UPDATED with latest: One week after the World Health Organization reported that the BA.2 Omicron variant had become the dominant strain globally, accounting for 75% of new cases sequenced, the U.N. body is reporting that dominance has risen to 85.96%. The original Omicron variant, dubbed BA.1, has shrunken to just over 4% of cases. A third strain of Omicron, BA.1.1, is at about 9%.
BA.2 is thought to be about 30% more transmissible than BA.1, which itself was more transmissible than Delta. This is one explanation for BA.2’s ascendancy. It’s also thought to be a cause of skyrocketing cases in the U.K., Austria and Switzerland. According to WHO, 10 countries in Europe reported increases in new cases of 20% or greater this week.
The 7-day average number of new cases in the U.K. has more than doubled since February 25, from a little over 33,000 to just under 80,000, per Johns Hopkins University. Over roughly the same period, incidence of BA.2 in U.K. cases sequenced rose from 33% to 85%.
The United States is doing better, with new cases down 3% in the past week, per the New York Times, and BA.2 accounting for a far smaller portion of the cases sequenced. Numbers released this morning by the CDC indicate that the percentage of new Covid cases across the United States tied to the even more transmissible variant has jumped from 23% in early March to 35% this week.
Regionally, the Northeast has been hit harder than the rest of the country, with upwards of 50% of new cases coming in BA.2.
On ABC’s Sunday morning political staple This Week, Biden administration top adviser Dr. Anthony Fauci reminded viewers that Covid trends in the U.S. often follow those in Europe — and specifically the U.K. — by about two weeks. He predicted an “uptick” in the U.S. would follow the recent rise in Europe.
PREVIOUSLY on March 16: “We are seeing an increase in the proportion of BA.2 that is detected,” warned the World Health Organization’s technical lead on Covid-19, Dr. Maria Van Kerkhove. “Of the sequences that are available, about 75% are BA.2 and 25% of those are BA.1,” which is the original Omicron strain.
Just one month ago, WHO released a report on BA.2 that showed the strain accounted for 21.5% of all new Omicron cases analyzed worldwide in the first week of February. That means in one month, it’s grown more than 2X, displacing BA.1 as is did so.
“Studies have shown that BA.2 has a growth advantage over BA.1,” according to a WHO analysis, possibly because it lodges higher in the respiratory tract, and so infection can result from lighter exposures. The “difference in transmissibility appears to be much smaller than, for example, the difference between BA.1 and Delta,” says the WHO report, but it is an advantage.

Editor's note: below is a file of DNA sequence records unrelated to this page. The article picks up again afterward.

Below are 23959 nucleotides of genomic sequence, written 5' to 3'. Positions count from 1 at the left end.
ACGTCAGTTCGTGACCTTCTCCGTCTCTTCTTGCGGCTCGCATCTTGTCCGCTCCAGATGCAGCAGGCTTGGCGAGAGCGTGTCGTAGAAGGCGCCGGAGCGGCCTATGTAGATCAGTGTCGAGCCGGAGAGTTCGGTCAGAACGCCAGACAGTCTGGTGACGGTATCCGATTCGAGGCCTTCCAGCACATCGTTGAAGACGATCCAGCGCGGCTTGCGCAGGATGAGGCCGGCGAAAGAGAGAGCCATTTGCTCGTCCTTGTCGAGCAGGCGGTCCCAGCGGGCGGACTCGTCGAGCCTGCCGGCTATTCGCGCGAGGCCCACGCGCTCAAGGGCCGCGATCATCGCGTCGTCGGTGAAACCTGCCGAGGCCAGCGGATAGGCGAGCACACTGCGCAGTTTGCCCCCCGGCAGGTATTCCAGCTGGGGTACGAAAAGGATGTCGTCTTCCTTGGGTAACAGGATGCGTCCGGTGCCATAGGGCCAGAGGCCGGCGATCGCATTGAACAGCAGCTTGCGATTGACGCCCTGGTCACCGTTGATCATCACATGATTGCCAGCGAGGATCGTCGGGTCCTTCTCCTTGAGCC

In the U.S., where BA.2 has been a non-factor up until now, sequences of the variant have doubled each of the past few weeks, and it now accounts for 23% of all positive tests sequenced.
What’s more, the rise in BA.2 cases is happening across the U.S. According to CDC data, the variant now accounts for 27% of all sequences in California, Arizona and Nevada (California, it should be noted, does not differentiate between BA.1 and BA.2 in state data accessible to the public). In the Southeast, it’s only 12%, while in the Northeast, it’s above 38%.
The Washington Post reports that “about a dozen nations are seeing spikes in coronavirus infections caused by BA.2,” specifically in Western Europe and even more specifically in Germany, which saw its highest ever 7-day average case count yesterday. The increase in cases is raising concerns about another wave stateside. Despite an overall continuing decline in cases here, U.S. Covid waves have often followed those in Europe by 2-3 weeks.
“However, the amount of testing that is happening worldwide is dropping substantially,” said WHO’s Dr. Van Kerkhove. “So our ability to track this virus, our ability to track BA.2 is compromised because testing is reduced, and you can’t sequence those who you don’t test.”
But a Bloomberg analysis of CDC wastewater data may provide better insight. It found about 33% of U.S. sites monitored showed a rise in Covid levels from March 1-10. That’s double what it was during the same period in February.
Wastewater is often the earliest — and most accurate — indicator of a coming surge because it does not rely on people deciding to take tests, and it covers the entire population serviced by each sewage system. Rising case numbers usually follow rising wastewater data after a few weeks.
“While wastewater levels are generally very low across the board, we are seeing an uptick of sites reporting an increase,” Amy Kirby, who heads the CDC’s wastewater monitoring program, said in a statement. “These bumps may simply reflect minor increase from very low levels to still low levels.”
But wastewater by no means provides a complete dataset. Many parts of the country do not analyze wastewater for Covid-19. That could be part of a larger problem if, indeed, there is a coming wave Stateside.
“We need a very strong surveillance system around the world for Covid-19,” said Dr. Van Kerkhove this week. “Despite all of the challenges we are facing, we still need to maintain testing. We still need to maintain robust sequencing and making sure that we have good geographic representation of the sequences that are shared so that we can really track this virus in real time.”